One bicycle is stolen in Britain every six minutes, figures show.
The highest rate of bicycle thefts took place in London, statistics from Direct Line Insurance revealed.
A total of 21,745 bikes were reported stolen in London last year, accounting for nearly a quarter of all UK bike thefts. Over 58,000 bikes have been stolen in the capital in the last three years.
The statistics triggered warnings that criminal gangs may be targeting wealthy riders who own top of the range bicycles.
Experts claim the jump in bike crime is partly due to the growing popularity of cycling to work, but organised gangs also appear to be a factor.
Darran Hull, of Direct Line, said: “Given London and the surrounding area account for 44 per cent of all cycling miles across Britain, it is no surprise opportunistic thieves target these areas. Bike theft isn’t just distressing but incredibly disruptive, often leaving commuters without a vital mode of transport and cyclists unable to exercise or take part in leisure activities.
“As the popularity of cycling continues to increase, bike theft is also on the up, which is why it’s more important than ever to ensure your bike is covered on your home insurance policy. This is often an optional added extra, so make sure you double check it is included so that you can at least claim for a replacement in the unfortunate event your bike is stolen”.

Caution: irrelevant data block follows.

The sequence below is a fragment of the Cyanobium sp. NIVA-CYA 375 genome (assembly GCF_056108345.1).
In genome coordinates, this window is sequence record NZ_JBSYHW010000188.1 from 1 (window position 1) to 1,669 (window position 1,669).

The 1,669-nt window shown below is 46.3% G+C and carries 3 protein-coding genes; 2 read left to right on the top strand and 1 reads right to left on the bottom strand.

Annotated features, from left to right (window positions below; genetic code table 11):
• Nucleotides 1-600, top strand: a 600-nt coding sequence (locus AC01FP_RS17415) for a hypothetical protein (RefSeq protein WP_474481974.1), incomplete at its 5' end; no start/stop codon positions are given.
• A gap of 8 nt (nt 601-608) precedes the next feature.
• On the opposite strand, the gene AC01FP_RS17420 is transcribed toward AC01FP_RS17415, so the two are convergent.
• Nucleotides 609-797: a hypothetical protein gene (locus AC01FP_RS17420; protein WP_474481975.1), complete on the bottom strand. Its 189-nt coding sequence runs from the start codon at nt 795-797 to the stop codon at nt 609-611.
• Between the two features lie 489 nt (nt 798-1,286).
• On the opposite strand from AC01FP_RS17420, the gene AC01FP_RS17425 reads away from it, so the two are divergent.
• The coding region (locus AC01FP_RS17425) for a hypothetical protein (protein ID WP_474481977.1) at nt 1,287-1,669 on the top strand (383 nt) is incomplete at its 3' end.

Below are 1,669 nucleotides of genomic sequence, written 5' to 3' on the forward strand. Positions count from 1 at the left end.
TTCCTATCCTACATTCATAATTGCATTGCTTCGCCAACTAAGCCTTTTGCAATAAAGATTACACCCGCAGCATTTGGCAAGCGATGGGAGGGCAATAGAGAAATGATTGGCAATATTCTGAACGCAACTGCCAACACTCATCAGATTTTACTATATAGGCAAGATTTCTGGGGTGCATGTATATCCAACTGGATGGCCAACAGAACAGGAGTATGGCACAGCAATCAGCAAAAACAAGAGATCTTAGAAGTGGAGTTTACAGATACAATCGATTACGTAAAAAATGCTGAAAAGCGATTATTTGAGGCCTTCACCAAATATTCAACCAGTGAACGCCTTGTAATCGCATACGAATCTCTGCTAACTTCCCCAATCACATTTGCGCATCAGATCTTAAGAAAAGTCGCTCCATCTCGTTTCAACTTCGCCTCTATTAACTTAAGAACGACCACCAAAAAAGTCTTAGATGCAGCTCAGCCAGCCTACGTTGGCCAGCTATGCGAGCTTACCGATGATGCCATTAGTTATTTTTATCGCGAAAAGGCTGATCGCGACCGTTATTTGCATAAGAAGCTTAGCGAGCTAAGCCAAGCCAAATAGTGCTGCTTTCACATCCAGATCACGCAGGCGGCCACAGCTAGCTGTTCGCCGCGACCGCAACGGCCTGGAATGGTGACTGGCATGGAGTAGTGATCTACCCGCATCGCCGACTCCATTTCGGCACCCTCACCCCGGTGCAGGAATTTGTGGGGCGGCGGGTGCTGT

The areas with the highest number of bike thefts last year were east London with 3,649 thefts. South west London and south east London were also among the worst affected.
Mountain bikes are the most popular among thieves, making up 48 per cent of all thefts in the past three years, followed by hybrid bicycles and road bikes, the survey found.
More than a quarter of a million bikes were stolen in England, Wales and Northern Ireland over the past three years and over £22million were claimed on insurance in this period.
Tips for keeping your bike safe include registering and insuring it, keeping your bike parked in a well-lit public area, locking it with a secure D-lock and taking a photograph of it when purchasing to capture frame numbers and any unique features.